Your 60-second guide to Italy's Amalfi Coast

Glamorous, beautiful and always luxurious, the Amalfi Coast is always on our travel hotlist. And as one of 50 Italian sites to make it on the UNESCO World Heritage List, the Amalfi Coast is definitely one to add to the bucket list.

As one lush green balcony sweeping over a sea of turquoise, dotted with pretty terraces, vineyards, and citrus and olive groves, it’s also a photographer’s dream.

Did you know the Amalfi Coast extends over 11,231 hectares between the Gulf of Naples and the Gulf of Salerno, with 16 equally beautiful areas to explore? Choose from Amalfi, Atrani, Cava de’ Tirreni, Cetara, Conca dei Marini, Furore, Maiori, Minori, Positano, Praiano, Raito, Ravello, Sant’Egidio del Monte Albino, Scala, Tramonti, and Vietri sul Mare.

Each of the cities and countryside towns of the Amalfi Coast all have their own personalities and traditions that make them unique. Whichever you choose to visit, though, you can expect plenty of architectural “wow” monuments, such as the Saracen Tower of Cetara, the Romanesque Cathedral of Amalfi and its “Cloister of Paradise”, the Church of San Salvatore de’ Bireto in Atrani, and Ravello, with its beautiful cathedral and the superb Villa Rufolo.

One of our highlights is the pretty town of Vietri sul Mare, which is known as the “cradle of majolica.” Here, prepare to fall in love with the gorgeous Church of San Giovanni Battista and the facade of the Arciconfraternita dell’Annunziata e del Rosario, which are both covered in splendid and colorful ceramic tiles.

Back on the road from Amalfi, you can explore the “painted village” of Furore and its emerald grotto, or wander the fishing villages of Cetara and Maiori, which are known for their fine, sandy beaches.

Meanwhile, in the Valley of the Dragon rises the very pretty city of Atrani, which has managed to remain fairly untouched by tourism. You’ll also need to stop in the namesake of Amalfi, which was founded in the 4th Century B.C and is known for its small, labyrinth-like alleyways and staircases.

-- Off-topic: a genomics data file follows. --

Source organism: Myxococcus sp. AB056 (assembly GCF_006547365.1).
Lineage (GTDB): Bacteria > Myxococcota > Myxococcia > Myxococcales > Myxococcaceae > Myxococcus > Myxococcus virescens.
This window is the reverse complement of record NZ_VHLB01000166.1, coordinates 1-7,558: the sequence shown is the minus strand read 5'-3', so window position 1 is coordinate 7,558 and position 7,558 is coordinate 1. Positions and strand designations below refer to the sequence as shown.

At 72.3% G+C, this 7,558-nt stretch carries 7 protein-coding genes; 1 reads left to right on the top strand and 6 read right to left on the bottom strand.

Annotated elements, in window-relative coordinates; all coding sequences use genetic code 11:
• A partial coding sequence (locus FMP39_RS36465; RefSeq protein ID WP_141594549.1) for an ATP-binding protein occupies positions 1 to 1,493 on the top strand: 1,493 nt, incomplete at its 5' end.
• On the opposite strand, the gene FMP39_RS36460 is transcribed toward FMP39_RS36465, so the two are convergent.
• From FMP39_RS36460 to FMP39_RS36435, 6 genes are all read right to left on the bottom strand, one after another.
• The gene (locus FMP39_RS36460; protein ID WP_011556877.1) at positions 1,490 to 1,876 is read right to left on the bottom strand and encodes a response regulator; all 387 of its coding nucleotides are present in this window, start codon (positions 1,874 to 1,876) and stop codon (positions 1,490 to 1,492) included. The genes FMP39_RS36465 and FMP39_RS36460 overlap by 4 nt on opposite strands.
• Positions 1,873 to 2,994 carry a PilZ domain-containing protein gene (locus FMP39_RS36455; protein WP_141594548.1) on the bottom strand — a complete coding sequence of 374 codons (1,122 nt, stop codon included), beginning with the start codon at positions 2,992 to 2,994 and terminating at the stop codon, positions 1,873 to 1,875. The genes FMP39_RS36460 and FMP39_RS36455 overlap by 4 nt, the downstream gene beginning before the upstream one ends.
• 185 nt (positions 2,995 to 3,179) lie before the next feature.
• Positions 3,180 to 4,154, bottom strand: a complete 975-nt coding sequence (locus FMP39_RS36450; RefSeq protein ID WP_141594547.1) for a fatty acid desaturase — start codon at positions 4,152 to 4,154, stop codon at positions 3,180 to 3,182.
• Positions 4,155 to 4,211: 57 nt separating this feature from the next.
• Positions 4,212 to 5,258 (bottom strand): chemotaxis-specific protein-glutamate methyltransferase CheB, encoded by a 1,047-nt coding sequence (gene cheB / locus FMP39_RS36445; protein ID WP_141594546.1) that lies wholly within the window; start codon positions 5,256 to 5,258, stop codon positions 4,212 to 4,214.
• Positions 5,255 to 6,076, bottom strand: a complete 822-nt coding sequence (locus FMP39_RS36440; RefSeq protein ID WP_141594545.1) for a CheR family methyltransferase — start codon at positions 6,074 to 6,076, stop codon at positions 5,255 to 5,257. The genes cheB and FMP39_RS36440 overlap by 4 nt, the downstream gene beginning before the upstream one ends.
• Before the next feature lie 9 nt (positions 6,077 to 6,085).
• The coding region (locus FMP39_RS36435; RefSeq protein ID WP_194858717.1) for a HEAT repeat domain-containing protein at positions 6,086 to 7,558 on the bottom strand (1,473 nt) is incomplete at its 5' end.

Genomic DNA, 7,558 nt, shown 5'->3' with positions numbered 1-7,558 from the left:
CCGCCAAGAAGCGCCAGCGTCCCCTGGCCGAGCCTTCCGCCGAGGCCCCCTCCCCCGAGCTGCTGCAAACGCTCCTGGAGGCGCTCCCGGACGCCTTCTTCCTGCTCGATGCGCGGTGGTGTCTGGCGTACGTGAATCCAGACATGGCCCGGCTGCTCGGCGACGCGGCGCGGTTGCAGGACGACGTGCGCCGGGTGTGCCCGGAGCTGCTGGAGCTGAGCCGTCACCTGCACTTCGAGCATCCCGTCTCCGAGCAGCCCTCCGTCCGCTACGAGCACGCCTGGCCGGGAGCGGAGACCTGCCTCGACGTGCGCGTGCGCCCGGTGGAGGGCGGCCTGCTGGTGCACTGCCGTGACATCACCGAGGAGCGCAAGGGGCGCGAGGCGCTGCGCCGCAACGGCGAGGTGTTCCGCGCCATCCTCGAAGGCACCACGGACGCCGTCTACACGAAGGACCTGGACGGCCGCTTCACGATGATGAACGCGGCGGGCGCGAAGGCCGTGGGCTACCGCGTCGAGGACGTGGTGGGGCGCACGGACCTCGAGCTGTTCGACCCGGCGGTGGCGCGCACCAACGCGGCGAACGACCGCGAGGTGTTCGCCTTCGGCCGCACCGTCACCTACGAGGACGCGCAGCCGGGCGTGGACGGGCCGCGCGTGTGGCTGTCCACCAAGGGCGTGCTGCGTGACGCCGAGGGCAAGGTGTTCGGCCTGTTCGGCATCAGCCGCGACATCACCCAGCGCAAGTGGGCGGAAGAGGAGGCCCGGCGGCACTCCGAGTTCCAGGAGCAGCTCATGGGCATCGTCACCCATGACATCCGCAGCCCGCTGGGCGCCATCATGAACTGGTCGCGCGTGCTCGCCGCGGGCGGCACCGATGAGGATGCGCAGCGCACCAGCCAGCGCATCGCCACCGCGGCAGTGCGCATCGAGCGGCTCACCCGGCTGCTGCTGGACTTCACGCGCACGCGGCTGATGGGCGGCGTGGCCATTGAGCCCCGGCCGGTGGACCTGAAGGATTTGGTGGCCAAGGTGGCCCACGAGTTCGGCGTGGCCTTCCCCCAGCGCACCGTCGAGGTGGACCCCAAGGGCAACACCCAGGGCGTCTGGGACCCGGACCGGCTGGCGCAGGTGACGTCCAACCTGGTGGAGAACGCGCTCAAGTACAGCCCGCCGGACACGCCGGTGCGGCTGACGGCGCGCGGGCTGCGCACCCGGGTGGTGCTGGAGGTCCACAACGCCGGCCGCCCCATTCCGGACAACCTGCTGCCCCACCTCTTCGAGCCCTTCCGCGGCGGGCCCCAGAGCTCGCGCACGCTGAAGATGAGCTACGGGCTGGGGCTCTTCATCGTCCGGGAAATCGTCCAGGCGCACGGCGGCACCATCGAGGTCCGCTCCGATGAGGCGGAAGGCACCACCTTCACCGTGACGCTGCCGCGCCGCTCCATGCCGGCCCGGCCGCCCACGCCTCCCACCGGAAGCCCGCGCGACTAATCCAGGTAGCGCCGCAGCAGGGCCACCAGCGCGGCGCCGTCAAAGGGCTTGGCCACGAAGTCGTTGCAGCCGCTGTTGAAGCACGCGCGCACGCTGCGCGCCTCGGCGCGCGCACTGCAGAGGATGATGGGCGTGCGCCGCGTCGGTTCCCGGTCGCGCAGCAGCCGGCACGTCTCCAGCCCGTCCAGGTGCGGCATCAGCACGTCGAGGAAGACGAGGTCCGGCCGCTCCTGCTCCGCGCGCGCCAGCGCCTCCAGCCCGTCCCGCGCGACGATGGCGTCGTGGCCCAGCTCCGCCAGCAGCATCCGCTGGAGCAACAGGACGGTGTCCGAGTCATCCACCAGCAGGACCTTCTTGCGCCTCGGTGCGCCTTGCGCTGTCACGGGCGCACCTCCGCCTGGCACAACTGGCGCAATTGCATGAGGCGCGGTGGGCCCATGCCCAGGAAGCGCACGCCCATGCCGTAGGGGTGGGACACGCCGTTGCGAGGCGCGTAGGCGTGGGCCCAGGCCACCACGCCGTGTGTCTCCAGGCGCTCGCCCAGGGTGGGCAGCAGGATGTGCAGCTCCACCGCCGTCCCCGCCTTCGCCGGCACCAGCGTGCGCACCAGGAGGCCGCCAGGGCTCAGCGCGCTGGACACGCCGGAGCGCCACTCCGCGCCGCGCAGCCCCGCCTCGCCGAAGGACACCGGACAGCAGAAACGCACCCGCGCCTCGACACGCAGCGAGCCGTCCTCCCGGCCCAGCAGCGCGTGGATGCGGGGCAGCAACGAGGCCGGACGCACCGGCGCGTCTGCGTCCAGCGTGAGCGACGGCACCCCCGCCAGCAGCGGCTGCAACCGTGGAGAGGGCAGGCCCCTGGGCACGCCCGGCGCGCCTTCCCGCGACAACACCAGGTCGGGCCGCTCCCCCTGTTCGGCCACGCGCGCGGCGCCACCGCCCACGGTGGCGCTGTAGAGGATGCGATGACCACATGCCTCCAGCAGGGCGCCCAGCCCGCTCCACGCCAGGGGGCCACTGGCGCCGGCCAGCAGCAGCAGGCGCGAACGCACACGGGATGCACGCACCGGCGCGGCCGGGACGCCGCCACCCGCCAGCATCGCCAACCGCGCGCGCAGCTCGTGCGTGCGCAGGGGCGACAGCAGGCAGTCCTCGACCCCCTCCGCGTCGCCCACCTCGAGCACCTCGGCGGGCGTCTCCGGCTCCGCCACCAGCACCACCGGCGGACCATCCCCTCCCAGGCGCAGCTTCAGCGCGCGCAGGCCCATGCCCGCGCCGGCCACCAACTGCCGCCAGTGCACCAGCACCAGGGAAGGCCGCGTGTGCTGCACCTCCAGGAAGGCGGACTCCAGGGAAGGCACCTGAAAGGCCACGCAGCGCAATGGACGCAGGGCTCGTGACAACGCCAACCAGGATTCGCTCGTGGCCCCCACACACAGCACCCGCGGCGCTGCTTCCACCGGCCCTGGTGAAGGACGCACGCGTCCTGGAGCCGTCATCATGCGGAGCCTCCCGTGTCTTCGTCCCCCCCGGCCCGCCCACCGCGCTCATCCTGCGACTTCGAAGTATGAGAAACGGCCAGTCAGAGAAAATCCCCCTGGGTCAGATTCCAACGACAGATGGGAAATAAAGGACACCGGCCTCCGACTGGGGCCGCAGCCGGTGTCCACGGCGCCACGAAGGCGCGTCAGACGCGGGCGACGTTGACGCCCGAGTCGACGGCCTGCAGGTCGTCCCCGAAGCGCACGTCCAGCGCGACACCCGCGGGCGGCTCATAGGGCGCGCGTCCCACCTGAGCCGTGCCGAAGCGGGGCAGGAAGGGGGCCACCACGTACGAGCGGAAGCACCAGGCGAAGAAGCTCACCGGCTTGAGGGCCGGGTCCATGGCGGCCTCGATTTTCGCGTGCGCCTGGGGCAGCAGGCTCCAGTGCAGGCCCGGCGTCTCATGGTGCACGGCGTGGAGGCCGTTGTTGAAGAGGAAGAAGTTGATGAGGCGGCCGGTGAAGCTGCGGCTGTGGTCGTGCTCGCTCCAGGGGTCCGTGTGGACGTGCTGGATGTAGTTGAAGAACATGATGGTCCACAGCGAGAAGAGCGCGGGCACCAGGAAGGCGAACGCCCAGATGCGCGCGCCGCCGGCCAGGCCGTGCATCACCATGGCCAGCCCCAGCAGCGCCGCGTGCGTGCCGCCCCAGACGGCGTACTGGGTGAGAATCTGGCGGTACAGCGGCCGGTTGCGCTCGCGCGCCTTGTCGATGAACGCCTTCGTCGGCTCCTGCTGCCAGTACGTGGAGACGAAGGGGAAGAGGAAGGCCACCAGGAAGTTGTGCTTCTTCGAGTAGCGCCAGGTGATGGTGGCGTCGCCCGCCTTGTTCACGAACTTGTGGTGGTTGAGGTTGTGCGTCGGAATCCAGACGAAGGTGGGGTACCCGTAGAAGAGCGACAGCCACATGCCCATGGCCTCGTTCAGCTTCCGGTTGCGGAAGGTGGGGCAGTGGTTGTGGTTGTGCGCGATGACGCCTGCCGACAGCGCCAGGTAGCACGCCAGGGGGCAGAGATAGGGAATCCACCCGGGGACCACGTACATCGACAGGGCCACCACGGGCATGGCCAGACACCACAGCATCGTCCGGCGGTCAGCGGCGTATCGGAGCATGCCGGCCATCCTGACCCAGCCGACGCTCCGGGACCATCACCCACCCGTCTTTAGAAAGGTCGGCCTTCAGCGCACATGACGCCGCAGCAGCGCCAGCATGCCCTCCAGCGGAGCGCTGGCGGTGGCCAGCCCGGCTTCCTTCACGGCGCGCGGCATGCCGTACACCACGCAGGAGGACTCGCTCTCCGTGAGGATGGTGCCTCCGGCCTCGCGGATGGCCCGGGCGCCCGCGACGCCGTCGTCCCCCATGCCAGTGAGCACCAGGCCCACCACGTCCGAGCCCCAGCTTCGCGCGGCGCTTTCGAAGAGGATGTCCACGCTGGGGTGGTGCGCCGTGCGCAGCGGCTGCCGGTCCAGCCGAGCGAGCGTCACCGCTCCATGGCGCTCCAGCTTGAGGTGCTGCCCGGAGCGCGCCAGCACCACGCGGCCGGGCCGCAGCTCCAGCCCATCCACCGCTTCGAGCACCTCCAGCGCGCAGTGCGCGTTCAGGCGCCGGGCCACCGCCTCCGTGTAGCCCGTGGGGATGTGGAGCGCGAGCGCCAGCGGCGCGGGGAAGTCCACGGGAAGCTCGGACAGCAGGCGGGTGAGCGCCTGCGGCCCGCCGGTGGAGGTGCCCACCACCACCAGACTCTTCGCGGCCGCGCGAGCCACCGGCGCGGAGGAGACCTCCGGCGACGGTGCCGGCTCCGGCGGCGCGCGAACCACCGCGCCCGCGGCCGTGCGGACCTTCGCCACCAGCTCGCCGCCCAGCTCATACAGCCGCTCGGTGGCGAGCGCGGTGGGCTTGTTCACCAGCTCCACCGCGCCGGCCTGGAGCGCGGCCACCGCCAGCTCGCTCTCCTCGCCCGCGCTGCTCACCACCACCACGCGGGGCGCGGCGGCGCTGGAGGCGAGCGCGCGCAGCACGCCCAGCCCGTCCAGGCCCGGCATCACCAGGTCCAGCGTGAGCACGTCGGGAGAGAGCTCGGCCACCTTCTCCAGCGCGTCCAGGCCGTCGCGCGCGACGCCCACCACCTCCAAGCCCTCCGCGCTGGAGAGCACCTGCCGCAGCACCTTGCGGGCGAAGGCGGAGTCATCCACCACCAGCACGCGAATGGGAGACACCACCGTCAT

Culture lovers will enjoy wandering through Amalfi and admiring the distinctive Sicilian-Arabesque architecture. Photographers will be happy snapping the Baroque-esque Duomo, which features a marvelous stairway and cloister and is one of the most-visited monuments on the Coast.

Once you’ve passed by pretty Praiano, you’ll arrive at the glamour of Positano, a smart resort spot even since Roman times. Famed for its pristine white houses that sweep down to clear blue sea, as well as the narrow walkways packed with bottegas (artisan workshops) and staircases that run towards the beaches.

Higher up along the coast are the villages of Scala, Tramonti, Raito – known for its typical stairways – and Ravello. At 350 metres high, Ravello is a coastal gem, with its villas, gardens and panoramic views.

Love this part of Italy, too? Share your Amalfi highlights and insider tips with us at @GoTimeshare on Twitter

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